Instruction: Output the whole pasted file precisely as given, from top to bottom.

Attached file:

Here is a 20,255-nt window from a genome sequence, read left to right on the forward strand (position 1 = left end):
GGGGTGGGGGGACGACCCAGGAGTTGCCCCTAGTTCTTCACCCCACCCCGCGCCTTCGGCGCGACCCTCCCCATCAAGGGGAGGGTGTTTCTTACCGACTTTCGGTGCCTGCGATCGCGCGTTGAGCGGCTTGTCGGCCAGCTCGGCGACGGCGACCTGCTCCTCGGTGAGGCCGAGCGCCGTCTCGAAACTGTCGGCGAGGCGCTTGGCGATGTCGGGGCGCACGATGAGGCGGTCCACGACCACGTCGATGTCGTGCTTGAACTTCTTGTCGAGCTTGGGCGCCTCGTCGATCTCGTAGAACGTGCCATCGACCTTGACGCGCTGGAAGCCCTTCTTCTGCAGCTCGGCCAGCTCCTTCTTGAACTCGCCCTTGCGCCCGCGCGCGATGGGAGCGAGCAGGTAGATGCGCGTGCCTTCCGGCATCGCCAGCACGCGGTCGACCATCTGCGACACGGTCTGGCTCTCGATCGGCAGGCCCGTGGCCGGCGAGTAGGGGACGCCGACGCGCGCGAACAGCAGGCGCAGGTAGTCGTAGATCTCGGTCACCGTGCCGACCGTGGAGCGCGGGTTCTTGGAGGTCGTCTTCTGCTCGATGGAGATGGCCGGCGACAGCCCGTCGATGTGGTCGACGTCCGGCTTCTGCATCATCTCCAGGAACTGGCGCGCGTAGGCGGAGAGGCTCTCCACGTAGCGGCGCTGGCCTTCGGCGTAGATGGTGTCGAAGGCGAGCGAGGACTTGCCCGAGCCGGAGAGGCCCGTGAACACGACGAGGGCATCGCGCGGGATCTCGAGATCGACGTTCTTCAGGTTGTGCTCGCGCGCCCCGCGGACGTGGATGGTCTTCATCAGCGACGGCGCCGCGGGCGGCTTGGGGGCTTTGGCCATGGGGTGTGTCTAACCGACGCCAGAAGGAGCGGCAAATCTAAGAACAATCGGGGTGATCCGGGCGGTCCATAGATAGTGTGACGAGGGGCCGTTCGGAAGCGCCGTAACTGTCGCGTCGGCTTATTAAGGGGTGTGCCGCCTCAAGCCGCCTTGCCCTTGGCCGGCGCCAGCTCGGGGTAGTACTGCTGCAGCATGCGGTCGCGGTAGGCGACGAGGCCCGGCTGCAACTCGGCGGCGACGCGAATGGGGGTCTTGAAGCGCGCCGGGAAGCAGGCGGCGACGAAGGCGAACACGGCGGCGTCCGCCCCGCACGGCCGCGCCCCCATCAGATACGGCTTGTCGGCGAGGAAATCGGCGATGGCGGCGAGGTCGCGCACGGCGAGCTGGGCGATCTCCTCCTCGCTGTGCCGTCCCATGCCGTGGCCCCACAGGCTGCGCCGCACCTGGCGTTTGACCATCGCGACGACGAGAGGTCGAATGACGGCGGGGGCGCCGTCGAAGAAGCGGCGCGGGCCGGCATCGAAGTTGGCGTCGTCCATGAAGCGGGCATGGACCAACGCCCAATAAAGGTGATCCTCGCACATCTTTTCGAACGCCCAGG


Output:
Here is a 20,255-nt window from a genome sequence, read left to right on the forward strand (position 1 = left end):
GGGGTGGGGGGACGACCCAGGAGTTGCCCCTAGTTCTTCACCCCACCCCGCGCCTTCGGCGCGACCCTCCCCATCAAGGGGAGGGTGTTTCTTACCGACTTTCGGTGCCTGCGATCGCGCGTTGAGCGGCTTGTCGGCCAGCTCGGCGACGGCGACCTGCTCCTCGGTGAGGCCGAGCGCCGTCTCGAAACTGTCGGCGAGGCGCTTGGCGATGTCGGGGCGCACGATGAGGCGGTCCACGACCACGTCGATGTCGTGCTTGAACTTCTTGTCGAGCTTGGGCGCCTCGTCGATCTCGTAGAACGTGCCATCGACCTTGACGCGCTGGAAGCCCTTCTTCTGCAGCTCGGCCAGCTCCTTCTTGAACTCGCCCTTGCGCCCGCGCGCGATGGGAGCGAGCAGGTAGATGCGCGTGCCTTCCGGCATCGCCAGCACGCGGTCGACCATCTGCGACACGGTCTGGCTCTCGATCGGCAGGCCCGTGGCCGGCGAGTAGGGGACGCCGACGCGCGCGAACAGCAGGCGCAGGTAGTCGTAGATCTCGGTCACCGTGCCGACCGTGGAGCGCGGGTTCTTGGAGGTCGTCTTCTGCTCGATGGAGATGGCCGGCGACAGCCCGTCGATGTGGTCGACGTCCGGCTTCTGCATCATCTCCAGGAACTGGCGCGCGTAGGCGGAGAGGCTCTCCACGTAGCGGCGCTGGCCTTCGGCGTAGATGGTGTCGAAGGCGAGCGAGGACTTGCCCGAGCCGGAGAGGCCCGTGAACACGACGAGGGCATCGCGCGGGATCTCGAGATCGACGTTCTTCAGGTTGTGCTCGCGCGCCCCGCGGACGTGGATGGTCTTCATCAGCGACGGCGCCGCGGGCGGCTTGGGGGCTTTGGCCATGGGGTGTGTCTAACCGACGCCAGAAGGAGCGGCAAATCTAAGAACAATCGGGGTGATCCGGGCGGTCCATAGATAGTGTGACGAGGGGCCGTTCGGAAGCGCCGTAACTGTCGCGTCGGCTTATTAAGGGGTGTGCCGCCTCAAGCCGCCTTGCCCTTGGCCGGCGCCAGCTCGGGGTAGTACTGCTGCAGCATGCGGTCGCGGTAGGCGACGAGGCCCGGCTGCAACTCGGCGGCGACGCGAATGGGGGTCTTGAAGCGCGCCGGGAAGCAGGCGGCGACGAAGGCGAACACGGCGGCGTCCGCCCCGCACGGCCGCGCCCCCATCAGATACGGCTTGTCGGCGAGGAAATCGGCGATGGCGGCGAGGTCGCGCACGGCGAGCTGGGCGATCTCCTCCTCGCTGTGCCGTCCCATGCCGTGGCCCCACAGGCTGCGCCGCACCTGGCGTTTGACCATCGCGACGACGAGAGGTCGAATGACGGCGGGGGCGCCGTCGAAGAAGCGGCGCGGGCCGGCATCGAAGTTGGCGTCGTCCATGAAGCGGGCATGGACCAACGCCCAATAAAGGTGATCCTCGCACATCTTTTCGAACGCCCAGG